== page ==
Malawi cracks down on food smugglers seeking more profit

Note: We supply legal maize from SA, Mexico and sometimes Zambia.

Malawi has tightened its border controls to stop profiteers smuggling much-needed maize out of the
country in search of higher prices. Months of drought have left more than a third of the population
reliant on food aid, and last month the government invoked the Special Crops Act, which bans the
export of some crops.
The government deployed soldiers to seal its porous borders with Tanzania and Zambia, and
impounded trucks that are smuggling out the staple crop in pursuit of more profit. Malawi police
have also been searching vehicles on roads that lead to the borders.
The size of the trucks stopped by the police suggests that large-scale traders may be involved. “Over
a period of two days, we impounded 26 trucks loaded with white maize as they were heading to
Chitipa [a district bordering Zambia and Tanzania],” said Enock Livasoni, a police spokesman in
Karonga district which borders Tanzania. Police in Chitipa detained at least 17 similar trucks carrying
white maize last month, he told the Thomson Reuters Foundation.
Severe floods in 2015, followed by major drought in 2016, left 6.7-million of the 17-million
Malawians in need of food aid, according to UN agencies. This year’s harvest recently began and has
eased the situation, although the World Food Programme says updated hunger figures are not yet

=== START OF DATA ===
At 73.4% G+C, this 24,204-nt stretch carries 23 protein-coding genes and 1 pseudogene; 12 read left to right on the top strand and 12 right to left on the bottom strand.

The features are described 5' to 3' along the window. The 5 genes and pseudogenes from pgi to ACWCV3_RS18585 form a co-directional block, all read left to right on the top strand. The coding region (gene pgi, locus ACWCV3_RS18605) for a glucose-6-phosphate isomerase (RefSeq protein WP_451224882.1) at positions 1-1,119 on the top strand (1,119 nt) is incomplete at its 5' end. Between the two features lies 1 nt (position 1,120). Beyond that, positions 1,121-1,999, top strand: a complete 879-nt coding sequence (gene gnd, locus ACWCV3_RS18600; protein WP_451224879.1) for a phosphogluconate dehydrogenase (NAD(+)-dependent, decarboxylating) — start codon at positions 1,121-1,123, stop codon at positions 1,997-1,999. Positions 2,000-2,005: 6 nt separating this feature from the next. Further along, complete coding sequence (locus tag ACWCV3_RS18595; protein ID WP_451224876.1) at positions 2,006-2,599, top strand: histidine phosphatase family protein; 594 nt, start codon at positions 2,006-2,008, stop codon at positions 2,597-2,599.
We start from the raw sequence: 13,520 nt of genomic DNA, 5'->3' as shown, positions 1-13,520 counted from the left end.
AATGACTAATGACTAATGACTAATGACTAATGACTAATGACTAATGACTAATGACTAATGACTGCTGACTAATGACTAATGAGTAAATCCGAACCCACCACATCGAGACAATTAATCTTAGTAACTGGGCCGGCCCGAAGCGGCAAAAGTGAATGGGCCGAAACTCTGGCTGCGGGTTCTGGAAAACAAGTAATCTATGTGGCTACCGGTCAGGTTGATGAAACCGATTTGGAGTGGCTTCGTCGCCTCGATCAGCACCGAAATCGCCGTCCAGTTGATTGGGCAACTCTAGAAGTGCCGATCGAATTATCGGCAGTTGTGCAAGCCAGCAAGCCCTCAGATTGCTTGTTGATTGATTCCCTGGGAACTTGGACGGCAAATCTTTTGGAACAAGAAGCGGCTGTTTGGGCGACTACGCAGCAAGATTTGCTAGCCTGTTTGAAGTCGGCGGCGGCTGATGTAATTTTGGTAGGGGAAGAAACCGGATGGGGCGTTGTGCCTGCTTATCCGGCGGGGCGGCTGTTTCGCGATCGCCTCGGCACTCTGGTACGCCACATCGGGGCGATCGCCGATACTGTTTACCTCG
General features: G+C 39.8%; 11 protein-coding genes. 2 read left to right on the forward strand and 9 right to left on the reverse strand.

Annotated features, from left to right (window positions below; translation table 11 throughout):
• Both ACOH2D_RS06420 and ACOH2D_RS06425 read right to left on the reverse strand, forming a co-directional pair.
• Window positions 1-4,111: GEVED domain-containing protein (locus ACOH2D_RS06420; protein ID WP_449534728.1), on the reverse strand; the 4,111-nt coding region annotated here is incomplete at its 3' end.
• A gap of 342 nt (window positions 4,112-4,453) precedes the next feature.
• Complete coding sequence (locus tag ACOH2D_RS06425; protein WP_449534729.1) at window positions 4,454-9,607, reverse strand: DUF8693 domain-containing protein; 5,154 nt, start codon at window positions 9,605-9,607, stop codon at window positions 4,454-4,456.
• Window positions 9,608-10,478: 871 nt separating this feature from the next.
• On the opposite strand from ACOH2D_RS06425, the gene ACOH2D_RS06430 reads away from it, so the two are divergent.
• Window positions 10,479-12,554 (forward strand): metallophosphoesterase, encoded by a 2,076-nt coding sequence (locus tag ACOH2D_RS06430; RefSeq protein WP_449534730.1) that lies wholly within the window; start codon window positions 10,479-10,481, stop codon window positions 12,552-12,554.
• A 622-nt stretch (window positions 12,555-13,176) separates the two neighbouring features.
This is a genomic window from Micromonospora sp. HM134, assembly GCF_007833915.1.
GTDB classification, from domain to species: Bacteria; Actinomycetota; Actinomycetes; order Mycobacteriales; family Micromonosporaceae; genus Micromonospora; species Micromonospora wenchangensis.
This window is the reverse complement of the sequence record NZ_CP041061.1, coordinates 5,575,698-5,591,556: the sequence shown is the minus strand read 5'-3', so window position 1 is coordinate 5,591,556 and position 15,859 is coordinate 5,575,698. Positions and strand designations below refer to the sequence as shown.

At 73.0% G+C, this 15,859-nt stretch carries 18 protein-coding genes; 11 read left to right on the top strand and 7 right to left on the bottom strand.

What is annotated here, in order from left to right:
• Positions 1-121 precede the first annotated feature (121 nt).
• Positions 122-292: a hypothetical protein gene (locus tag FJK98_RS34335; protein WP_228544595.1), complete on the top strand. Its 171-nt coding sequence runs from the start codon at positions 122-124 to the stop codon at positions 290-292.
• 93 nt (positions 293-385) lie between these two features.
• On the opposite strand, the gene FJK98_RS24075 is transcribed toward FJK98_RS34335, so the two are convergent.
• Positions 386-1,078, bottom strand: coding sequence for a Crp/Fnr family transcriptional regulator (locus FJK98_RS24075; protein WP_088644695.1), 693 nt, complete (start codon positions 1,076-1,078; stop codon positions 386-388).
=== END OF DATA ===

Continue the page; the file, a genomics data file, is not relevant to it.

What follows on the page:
available. Its emergency food-aid operations ended last month, as planned.
International aid agencies in Malawi say maize smuggling has increased as traders seek the higher
prices paid in Kenya and the Democratic Republic of Congo. Severe drought in Kenya has left some
2.6-million people in need of food aid, and a protracted crisis in war-torn Congo means about 6.7-
million rely on food aid there.
Local groups question whether corrupt police officers have been involved in the smuggling,
particularly in Chitipa and Karonga districts. “The way things are happening is as though the police
are complicit in this act,” said Grecian Mbewe, district co-ordinator for Chitipa and Karonga at the
Centre for Human Rights and Rehabilitation, a non-governmental organisation.
Deputy spokesman for the northern region police headquarters, Maurice Chapola, denied the
corruption claims. “If those making the allegations have evidence, let them come forward with
names of the corrupt officers and we shall forthwith investigate and prosecute these officers,” he
said in a phone interview.
Malawian farmers are required to sell their surplus to local vendors and traders. Traders resell it
across the country or to the National Food Reserve Agency, which stores maize and releases it mainly
in response to humanitarian crises. Traders can only export maize, the country’s main staple crop, if
they have special clearance from the government. Such clearance has not been granted since 2008
when Malawi started experiencing a downturn in its harvests.
Maize smuggled to Zambia and Tanzania — from where it can be sold to other countries — fetches
higher prices than at home.
A 50kg bag of white maize sells on average for 11,000 Malawian kwacha ($15) in towns and cities in
Malawi. Journalists in Dar es Salaam, Tanzania say the same amount fetches the equivalent of 17,000
kwacha ($23). “If such smuggling continues, local [maize] supplies will continue to dwindle,” said
Mbewe. “As a result, the poor will not be able to afford the price of [maize], which will rise with any
increase in demand.”

Karen Sanje, Reuters/Thomson Reuters Foundation, 20 April 2017

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